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Babylonian astronomers calculated Jupiter’s motion

Research carried out on cuneiform tablets from the British Museum have revealed that the Babylonians calculated the position of Jupiter between 350-50 B.C.

On four of these tablets the distance covered by Jupiter is computed as the area of a figure that represents how its velocity changes with time. None of the tablets contains drawings but, as Mathieu Ossendrijver explains, the texts describe the figure of which the area is computed as a trapezoid. Two of these so-called trapezoid texts had been known since 1955, but their meaning remained unclear, even after two further tablets with these operations were discovered in recent years.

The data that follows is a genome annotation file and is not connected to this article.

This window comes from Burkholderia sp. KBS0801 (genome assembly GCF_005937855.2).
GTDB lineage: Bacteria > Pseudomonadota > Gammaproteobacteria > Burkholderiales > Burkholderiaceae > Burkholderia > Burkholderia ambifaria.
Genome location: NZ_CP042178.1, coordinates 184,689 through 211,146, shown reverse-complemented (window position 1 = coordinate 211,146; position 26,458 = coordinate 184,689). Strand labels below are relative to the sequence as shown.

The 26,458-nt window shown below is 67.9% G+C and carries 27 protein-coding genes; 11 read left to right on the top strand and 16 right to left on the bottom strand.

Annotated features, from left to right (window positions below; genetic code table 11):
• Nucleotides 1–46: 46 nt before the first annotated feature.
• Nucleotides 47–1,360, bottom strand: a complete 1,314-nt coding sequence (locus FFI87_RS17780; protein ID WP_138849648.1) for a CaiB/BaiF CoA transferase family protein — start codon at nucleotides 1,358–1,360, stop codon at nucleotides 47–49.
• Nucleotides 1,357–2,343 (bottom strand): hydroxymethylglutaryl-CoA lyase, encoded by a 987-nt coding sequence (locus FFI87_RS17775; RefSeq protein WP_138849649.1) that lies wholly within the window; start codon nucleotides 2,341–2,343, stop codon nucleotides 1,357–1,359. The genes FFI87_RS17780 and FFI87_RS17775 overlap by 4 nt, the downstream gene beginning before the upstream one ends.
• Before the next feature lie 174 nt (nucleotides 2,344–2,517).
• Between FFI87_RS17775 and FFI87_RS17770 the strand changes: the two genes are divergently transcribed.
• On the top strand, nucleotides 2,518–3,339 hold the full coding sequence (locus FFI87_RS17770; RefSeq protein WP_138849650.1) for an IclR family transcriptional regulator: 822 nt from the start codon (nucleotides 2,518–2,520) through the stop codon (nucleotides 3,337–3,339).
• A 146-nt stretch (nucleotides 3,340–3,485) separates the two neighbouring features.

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Story: | Photo: Mathieu Ossendrijver (HU)

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